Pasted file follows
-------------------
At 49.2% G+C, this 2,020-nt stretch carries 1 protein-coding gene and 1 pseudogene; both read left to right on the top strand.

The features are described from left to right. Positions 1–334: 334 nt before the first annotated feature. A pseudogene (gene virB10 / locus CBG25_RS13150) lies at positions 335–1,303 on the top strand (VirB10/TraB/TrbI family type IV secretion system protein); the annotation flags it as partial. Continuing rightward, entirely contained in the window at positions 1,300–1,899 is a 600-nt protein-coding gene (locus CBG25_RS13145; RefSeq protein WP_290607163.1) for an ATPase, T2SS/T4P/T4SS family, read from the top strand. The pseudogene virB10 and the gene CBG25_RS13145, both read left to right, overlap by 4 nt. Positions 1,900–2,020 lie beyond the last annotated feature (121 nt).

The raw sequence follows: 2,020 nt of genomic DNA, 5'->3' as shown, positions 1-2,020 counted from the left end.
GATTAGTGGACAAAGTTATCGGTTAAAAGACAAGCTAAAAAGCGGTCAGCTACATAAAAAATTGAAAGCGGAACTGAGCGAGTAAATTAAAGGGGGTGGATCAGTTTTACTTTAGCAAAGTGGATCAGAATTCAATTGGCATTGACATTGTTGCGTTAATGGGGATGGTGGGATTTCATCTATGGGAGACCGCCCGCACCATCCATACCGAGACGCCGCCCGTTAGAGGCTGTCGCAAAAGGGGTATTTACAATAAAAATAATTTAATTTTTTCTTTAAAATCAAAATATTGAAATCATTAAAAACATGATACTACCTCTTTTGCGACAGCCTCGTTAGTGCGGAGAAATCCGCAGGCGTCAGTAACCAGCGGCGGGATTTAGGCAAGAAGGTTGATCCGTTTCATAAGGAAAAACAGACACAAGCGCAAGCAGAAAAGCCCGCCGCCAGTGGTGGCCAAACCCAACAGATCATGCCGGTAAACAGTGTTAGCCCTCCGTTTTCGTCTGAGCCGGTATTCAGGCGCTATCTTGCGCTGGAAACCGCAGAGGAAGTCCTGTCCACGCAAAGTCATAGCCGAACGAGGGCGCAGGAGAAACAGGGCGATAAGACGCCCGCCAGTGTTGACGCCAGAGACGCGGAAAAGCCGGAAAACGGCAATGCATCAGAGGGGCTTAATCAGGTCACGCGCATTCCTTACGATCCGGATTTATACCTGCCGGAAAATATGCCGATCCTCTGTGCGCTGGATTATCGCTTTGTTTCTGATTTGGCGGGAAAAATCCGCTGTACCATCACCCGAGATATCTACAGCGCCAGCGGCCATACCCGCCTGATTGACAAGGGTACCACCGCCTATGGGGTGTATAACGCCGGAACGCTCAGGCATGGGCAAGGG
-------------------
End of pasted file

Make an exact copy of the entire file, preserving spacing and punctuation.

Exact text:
At 49.2% G+C, this 2,020-nt stretch carries 1 protein-coding gene and 1 pseudogene; both read left to right on the top strand.

The features are described from left to right. Positions 1–334: 334 nt before the first annotated feature. A pseudogene (gene virB10 / locus CBG25_RS13150) lies at positions 335–1,303 on the top strand (VirB10/TraB/TrbI family type IV secretion system protein); the annotation flags it as partial. Continuing rightward, entirely contained in the window at positions 1,300–1,899 is a 600-nt protein-coding gene (locus CBG25_RS13145; RefSeq protein WP_290607163.1) for an ATPase, T2SS/T4P/T4SS family, read from the top strand. The pseudogene virB10 and the gene CBG25_RS13145, both read left to right, overlap by 4 nt. Positions 1,900–2,020 lie beyond the last annotated feature (121 nt).

The raw sequence follows: 2,020 nt of genomic DNA, 5'->3' as shown, positions 1-2,020 counted from the left end.
GATTAGTGGACAAAGTTATCGGTTAAAAGACAAGCTAAAAAGCGGTCAGCTACATAAAAAATTGAAAGCGGAACTGAGCGAGTAAATTAAAGGGGGTGGATCAGTTTTACTTTAGCAAAGTGGATCAGAATTCAATTGGCATTGACATTGTTGCGTTAATGGGGATGGTGGGATTTCATCTATGGGAGACCGCCCGCACCATCCATACCGAGACGCCGCCCGTTAGAGGCTGTCGCAAAAGGGGTATTTACAATAAAAATAATTTAATTTTTTCTTTAAAATCAAAATATTGAAATCATTAAAAACATGATACTACCTCTTTTGCGACAGCCTCGTTAGTGCGGAGAAATCCGCAGGCGTCAGTAACCAGCGGCGGGATTTAGGCAAGAAGGTTGATCCGTTTCATAAGGAAAAACAGACACAAGCGCAAGCAGAAAAGCCCGCCGCCAGTGGTGGCCAAACCCAACAGATCATGCCGGTAAACAGTGTTAGCCCTCCGTTTTCGTCTGAGCCGGTATTCAGGCGCTATCTTGCGCTGGAAACCGCAGAGGAAGTCCTGTCCACGCAAAGTCATAGCCGAACGAGGGCGCAGGAGAAACAGGGCGATAAGACGCCCGCCAGTGTTGACGCCAGAGACGCGGAAAAGCCGGAAAACGGCAATGCATCAGAGGGGCTTAATCAGGTCACGCGCATTCCTTACGATCCGGATTTATACCTGCCGGAAAATATGCCGATCCTCTGTGCGCTGGATTATCGCTTTGTTTCTGATTTGGCGGGAAAAATCCGCTGTACCATCACCCGAGATATCTACAGCGCCAGCGGCCATACCCGCCTGATTGACAAGGGTACCACCGCCTATGGGGTGTATAACGCCGGAACGCTCAGGCATGGGCAAGGG